Extrasensory perception instead?

Ever since the term 'sixth sense' was first coined there has been uncertainty over what abilities it has and how they should be categorized. In 1870, Sir Richard Burton thought the sixth sense should be called 'extrasensory perception' instead... but that would just confuse matters. Today, it seems the majority consider the sixth sense and extrasensory perception (ESP) as being two separate things... the former being about the ability to sense danger whereas the latter being about mental telepathy.

The reason is largely because there is no other term, scientific or otherwise, representing this ability to sense danger. But couldn't the ability to sense danger still be considered extrasensory perception? Well, it could, but then it would be harder to distinguish it from mental telepathy in our conversations. In this respect, labeling is good even if we don't know enough yet about our phenomenal (mysterious) capabilities. However, there is a downside to labeling and categorizing prematurely in that "models" so quickly get chiseled into stone. Concepts are hard to change. The current model however - being just a disjointed array of suspected senses of no given structure - poses no real problem. It has no framework yet.

While it is said we may have as many as nine (9) senses - which the Buddhists claim - any 'senses' that aren't organ-relate should still be considered a single phenomenon. There is a reason.

So, for these purposes we'll set aside the five senses and consider all else a single phenomenon.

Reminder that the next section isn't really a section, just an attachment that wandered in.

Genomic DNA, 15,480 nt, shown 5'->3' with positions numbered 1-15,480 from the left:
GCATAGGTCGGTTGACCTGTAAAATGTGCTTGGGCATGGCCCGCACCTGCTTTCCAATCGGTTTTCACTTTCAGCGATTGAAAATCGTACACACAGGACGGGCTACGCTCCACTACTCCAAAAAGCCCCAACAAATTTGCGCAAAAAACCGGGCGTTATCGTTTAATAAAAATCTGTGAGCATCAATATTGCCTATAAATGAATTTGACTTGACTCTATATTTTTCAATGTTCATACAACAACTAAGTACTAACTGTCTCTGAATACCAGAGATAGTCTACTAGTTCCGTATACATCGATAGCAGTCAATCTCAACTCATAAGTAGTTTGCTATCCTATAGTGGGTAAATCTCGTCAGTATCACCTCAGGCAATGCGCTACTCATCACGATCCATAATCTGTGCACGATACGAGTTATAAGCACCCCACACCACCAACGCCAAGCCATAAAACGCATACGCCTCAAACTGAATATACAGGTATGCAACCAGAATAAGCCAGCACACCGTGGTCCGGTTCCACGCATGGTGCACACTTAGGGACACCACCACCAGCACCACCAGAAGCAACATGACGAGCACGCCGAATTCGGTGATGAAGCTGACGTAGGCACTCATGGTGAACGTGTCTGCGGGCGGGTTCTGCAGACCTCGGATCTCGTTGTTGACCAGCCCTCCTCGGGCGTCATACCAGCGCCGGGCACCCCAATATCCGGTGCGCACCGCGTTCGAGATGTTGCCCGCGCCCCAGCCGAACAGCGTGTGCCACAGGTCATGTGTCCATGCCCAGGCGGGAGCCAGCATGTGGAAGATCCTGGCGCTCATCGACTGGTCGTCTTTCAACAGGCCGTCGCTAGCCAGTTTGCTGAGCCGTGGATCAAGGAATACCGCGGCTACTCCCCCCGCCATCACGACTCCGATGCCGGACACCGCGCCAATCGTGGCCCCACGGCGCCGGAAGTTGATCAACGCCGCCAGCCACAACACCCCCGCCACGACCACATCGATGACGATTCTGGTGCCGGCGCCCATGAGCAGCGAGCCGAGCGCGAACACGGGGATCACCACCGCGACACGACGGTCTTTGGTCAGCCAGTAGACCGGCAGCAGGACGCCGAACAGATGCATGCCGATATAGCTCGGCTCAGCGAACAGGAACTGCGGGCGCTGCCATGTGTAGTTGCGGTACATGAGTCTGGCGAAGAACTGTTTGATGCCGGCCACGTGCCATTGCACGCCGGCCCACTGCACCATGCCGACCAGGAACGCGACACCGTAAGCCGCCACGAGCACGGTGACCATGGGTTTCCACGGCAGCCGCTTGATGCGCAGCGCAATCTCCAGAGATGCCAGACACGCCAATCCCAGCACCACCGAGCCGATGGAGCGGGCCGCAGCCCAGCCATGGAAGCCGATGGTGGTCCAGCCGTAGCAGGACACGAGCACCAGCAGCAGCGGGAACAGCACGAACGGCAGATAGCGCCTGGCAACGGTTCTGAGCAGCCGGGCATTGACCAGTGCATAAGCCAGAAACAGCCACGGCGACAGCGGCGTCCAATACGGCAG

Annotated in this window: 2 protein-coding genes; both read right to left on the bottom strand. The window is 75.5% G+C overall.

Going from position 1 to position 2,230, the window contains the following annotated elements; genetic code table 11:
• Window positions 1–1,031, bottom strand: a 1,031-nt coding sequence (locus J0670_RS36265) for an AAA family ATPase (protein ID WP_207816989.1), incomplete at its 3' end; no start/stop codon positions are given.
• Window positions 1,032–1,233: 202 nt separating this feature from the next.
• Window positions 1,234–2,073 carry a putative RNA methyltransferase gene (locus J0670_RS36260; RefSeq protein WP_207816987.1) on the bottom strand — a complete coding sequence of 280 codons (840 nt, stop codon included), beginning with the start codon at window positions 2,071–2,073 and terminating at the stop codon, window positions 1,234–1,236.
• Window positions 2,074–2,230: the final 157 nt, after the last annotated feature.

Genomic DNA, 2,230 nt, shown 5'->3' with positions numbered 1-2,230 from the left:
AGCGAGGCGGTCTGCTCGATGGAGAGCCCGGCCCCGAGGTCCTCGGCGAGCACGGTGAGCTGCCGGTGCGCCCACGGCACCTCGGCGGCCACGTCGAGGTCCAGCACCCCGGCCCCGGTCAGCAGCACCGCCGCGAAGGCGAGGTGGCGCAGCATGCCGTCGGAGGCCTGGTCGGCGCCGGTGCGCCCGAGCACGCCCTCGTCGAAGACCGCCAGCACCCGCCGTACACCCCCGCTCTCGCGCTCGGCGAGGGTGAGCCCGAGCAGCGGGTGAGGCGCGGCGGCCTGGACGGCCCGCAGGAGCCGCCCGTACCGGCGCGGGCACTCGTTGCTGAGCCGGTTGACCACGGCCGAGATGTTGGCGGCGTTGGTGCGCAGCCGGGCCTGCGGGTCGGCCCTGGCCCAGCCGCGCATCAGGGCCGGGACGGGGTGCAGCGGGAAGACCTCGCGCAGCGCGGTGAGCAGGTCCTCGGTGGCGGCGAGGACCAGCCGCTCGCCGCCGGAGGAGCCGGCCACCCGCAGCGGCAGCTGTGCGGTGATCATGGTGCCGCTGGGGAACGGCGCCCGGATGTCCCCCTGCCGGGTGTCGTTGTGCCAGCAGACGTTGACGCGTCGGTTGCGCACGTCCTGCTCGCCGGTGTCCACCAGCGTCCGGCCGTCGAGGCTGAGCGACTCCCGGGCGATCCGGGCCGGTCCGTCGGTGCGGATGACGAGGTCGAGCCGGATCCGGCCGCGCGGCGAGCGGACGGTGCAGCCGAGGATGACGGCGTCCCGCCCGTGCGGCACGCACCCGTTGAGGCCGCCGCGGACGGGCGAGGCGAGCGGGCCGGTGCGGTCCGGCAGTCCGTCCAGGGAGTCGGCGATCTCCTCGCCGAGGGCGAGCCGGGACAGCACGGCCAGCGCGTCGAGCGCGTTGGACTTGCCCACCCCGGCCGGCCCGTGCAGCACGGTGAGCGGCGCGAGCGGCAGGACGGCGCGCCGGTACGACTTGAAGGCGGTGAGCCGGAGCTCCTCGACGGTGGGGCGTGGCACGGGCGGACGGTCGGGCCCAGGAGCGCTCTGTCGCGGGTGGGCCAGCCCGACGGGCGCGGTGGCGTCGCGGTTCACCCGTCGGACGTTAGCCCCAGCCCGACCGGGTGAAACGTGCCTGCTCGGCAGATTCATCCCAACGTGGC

The negative influence of science and religion

So, should the foretelling of events be considered a feature of this phenomenon since it is well documented that some people have this ability? Well, again, while some may be tempted to call it another sense - and rightly so - but because all our sensing abilities seems to have greater connotations, we shouldn't leave it at just that. Once categorized, things have a way of losing our attention.

The likelihood we would fail to properly categorize something metaphysical is because perceptions is all there is to work with. Thus, a name for a phenomenon is based solely on a perception. For this reason the common view of the spirit world - being metaphysics in effect - has undoubtedly been wrong for the past 2,500 years. The alleged 'existents' floating around today have assuredly thrown mankind off track. And, if religious concepts or scientific models aren’t in the ballpark, it has the effect of distancing us even further from the truth. And, since institutions don't like backtracking either, it makes errant tangents a one-way street.

For more than two millennia, science hasn't taken us anywhere concerning metaphysics and religions have stopped short. To get anywhere, it is better to know nothing at all of current concepts.

For the empirical mindset to rationalize the sixth sense it must first forget it has a name. A name has a way of boxing in a concept… in this case; the sixth sense may be a greater phenomenon than merely a ‘sense’. We must understand that these names, as apropos as they may seem, are only representations… nothing more. We can’t assume names, like ‘angels’, represent a ‘thing’ or ‘entity’ because such distinctions may not really exist. At least not in the manner humans understand distinctions. So far, ethereal distinctions have escaped us because we don't know yet how to dissect a fogbank. We'd be more accurate if we considered everything metaphysical as actions (verbs), not nouns.

While each of the five senses have an identifiable range of capabilities, which we would call 'seeing', 'tasting', 'feeling', 'smelling' and, in the case of eardrums which can hear different sounds; we'd call it ‘hearing’. Yet, correctly we don’t let any particular musical tone influence our concept of ‘hearing’. In other words, we shouldn't prematurely extrapolate. So, in trying to paint this picture, it's best to leave the unknowns blurry. After all, patience wouldn't force clarity to show itself half-dressed.